• J-pop (and other assorted music): Believe it or not, a majority of music is marketed towards the younger generation through television, (if you search through my posts you’ll be able to find mine about the amount of television watched in Japan…if you’re wondering it’s a lot.) There are many channels that are very similar to what MTV was originally, before all the reality TV set in, music artists are invited onto television show to perform and promote themselves. They sometimes have funny challenges for band members to participate in and interview questions so the watcher can learn more about their favorite artist. In this way people in Japan are much more connected to their favorite idol or artist through their television, and these performers probably reveal more things about their own personality and who they are through these shows versus how teens in the United States obtain information about their favorite music artist. It is also interesting to note that there are huge idol groups such as AKB48- which actually has 48 members- formed on the basis of fans being able to connect with at least one of these many girls who have a range of hobbies, likes, and interests. Many J-pop idols are also well into their 30s and 40s for age, yet are still extremely popular. SMAP is Japan’s number one idol group and is composed of members all in their 40s, who aren’t just listened to by women their age, but also by teenagers.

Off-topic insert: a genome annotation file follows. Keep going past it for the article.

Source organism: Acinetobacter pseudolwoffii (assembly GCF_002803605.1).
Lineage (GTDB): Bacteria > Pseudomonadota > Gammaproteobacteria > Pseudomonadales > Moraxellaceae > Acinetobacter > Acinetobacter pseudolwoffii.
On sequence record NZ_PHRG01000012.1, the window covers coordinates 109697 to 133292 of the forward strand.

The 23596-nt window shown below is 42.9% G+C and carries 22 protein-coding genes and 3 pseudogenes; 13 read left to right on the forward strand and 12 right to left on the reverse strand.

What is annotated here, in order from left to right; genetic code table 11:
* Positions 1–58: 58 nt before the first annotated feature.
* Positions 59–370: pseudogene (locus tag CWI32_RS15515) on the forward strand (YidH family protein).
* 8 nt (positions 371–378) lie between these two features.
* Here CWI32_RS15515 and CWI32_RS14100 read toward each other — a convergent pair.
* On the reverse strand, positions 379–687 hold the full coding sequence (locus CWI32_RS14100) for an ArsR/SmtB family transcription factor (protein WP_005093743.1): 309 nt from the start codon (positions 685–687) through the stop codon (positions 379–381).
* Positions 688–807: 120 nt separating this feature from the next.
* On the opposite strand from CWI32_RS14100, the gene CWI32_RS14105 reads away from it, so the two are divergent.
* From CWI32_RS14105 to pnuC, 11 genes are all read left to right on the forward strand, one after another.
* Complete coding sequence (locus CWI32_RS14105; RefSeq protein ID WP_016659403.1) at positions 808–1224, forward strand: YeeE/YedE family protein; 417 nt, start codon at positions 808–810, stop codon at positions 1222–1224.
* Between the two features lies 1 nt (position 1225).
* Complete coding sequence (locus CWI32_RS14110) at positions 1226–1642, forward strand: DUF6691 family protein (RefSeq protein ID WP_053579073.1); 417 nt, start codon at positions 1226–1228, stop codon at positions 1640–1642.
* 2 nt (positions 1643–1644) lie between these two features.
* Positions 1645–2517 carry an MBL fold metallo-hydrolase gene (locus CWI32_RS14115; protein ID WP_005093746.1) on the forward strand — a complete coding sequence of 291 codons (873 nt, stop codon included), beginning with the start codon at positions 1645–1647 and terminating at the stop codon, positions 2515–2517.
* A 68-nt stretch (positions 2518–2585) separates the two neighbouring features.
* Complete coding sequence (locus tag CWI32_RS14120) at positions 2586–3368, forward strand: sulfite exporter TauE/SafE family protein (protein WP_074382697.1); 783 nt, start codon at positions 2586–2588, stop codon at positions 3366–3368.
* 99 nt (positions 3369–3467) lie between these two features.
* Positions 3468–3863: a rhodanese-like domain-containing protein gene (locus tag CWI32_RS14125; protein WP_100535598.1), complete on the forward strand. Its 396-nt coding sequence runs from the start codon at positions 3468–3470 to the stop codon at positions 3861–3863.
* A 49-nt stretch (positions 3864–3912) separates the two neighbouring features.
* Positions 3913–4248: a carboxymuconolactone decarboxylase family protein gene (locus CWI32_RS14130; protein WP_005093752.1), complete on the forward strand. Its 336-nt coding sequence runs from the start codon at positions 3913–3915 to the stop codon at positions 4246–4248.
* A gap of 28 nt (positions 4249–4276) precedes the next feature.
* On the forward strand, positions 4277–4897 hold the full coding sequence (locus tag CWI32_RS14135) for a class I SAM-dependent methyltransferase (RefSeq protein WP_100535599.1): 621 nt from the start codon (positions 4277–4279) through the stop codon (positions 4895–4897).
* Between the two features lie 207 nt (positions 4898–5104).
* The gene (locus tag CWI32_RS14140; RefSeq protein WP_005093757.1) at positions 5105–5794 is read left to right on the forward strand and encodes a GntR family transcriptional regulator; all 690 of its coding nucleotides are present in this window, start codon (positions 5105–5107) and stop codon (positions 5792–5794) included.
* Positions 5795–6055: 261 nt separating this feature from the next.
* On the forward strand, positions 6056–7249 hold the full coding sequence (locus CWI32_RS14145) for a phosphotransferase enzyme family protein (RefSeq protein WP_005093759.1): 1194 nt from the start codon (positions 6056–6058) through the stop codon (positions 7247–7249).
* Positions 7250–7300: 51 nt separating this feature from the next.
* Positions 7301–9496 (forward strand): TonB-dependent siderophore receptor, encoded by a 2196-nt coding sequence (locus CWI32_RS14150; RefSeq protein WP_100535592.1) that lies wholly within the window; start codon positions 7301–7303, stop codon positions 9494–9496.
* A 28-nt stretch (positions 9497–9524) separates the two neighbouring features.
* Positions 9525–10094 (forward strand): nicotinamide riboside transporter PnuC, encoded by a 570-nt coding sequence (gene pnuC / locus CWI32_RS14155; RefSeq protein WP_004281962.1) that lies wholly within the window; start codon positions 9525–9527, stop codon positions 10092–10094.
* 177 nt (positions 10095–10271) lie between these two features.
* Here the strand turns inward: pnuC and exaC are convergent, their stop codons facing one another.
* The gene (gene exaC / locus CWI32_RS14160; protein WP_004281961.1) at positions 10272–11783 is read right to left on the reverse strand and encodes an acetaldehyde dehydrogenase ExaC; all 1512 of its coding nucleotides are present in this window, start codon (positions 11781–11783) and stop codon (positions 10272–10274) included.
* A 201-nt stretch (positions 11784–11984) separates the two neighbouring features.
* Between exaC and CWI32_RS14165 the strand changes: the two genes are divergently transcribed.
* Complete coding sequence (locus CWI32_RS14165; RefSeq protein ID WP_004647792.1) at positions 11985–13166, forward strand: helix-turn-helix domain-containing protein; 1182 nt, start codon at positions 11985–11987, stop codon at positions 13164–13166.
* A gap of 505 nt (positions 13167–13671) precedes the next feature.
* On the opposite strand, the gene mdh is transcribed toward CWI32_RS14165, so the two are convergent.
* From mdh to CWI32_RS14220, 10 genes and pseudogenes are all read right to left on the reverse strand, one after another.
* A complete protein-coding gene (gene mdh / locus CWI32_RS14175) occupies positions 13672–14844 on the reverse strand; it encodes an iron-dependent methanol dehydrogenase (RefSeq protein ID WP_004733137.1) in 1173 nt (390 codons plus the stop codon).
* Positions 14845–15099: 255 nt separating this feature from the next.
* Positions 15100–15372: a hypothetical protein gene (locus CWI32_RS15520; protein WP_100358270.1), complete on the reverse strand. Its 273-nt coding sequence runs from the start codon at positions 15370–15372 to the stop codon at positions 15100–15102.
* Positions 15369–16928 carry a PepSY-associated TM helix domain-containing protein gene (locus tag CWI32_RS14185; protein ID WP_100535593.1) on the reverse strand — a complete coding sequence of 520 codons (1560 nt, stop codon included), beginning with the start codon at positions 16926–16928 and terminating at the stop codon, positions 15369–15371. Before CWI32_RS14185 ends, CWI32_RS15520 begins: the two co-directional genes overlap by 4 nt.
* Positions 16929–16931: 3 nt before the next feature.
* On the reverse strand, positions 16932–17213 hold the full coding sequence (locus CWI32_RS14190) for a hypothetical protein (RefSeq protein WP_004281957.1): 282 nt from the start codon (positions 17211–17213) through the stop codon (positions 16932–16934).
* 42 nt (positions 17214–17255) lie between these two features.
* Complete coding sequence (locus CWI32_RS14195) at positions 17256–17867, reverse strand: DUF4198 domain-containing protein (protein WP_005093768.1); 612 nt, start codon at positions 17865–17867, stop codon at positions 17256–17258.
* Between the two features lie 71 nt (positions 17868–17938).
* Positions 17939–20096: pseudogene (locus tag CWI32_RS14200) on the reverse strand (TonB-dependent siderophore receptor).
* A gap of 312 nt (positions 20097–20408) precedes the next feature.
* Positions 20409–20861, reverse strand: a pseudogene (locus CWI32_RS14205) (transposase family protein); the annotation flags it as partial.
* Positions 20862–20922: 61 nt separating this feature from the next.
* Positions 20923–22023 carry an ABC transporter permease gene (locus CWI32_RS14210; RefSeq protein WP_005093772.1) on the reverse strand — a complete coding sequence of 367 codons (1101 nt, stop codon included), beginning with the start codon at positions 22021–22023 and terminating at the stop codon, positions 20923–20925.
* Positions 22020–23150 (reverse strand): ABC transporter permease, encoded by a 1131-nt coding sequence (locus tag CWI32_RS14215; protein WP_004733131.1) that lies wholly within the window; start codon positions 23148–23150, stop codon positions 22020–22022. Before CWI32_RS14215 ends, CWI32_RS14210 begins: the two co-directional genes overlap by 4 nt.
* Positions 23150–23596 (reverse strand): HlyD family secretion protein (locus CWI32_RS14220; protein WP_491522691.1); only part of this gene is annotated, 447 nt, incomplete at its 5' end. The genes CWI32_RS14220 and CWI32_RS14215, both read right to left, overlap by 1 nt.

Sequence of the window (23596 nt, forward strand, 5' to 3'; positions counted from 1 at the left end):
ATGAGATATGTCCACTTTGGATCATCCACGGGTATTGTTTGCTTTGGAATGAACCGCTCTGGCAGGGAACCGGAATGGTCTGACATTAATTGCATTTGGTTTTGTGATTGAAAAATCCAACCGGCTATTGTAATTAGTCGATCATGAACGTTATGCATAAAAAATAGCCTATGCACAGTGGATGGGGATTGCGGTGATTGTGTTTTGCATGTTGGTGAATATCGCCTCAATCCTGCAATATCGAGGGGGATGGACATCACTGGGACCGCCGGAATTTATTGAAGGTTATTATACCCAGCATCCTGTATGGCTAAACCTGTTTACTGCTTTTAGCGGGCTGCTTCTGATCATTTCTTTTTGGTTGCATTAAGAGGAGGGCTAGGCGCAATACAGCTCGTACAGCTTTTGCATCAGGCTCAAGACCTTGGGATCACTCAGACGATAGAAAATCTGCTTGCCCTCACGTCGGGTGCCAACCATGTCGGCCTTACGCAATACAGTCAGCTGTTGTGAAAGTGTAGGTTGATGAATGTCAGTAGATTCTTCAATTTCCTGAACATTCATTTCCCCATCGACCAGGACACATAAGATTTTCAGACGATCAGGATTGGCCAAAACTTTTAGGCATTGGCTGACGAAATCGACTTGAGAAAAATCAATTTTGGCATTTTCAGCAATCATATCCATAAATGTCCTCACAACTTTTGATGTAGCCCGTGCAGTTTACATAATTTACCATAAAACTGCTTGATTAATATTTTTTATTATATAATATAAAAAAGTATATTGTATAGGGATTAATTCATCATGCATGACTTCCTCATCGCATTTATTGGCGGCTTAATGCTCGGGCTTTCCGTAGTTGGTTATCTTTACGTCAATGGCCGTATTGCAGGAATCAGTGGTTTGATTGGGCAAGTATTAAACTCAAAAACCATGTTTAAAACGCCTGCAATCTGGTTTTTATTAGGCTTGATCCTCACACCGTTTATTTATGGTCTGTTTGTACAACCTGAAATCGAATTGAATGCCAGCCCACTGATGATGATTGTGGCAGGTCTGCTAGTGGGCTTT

• Anime: Personally I don’t watch a huge amount of anime, but in many cases it could be considered an art form. Much like in the United States there are huge fan bases for popular shows, and many “otaku.” Anime could be comparatively what some people watch in Japan today, versus what we Americans watch as television shows. Many go on for years, a famous example “One Piece” started as a manga in 1997 and is still running having around 400 something episodes. Studio Ghibli, the creators of many classics such as “Spirited Away” and “Totoro” are in particular regarded as one of the highest quality art form of anime produced in Japan.

Students working together to clean their school (photo by Allison Tran)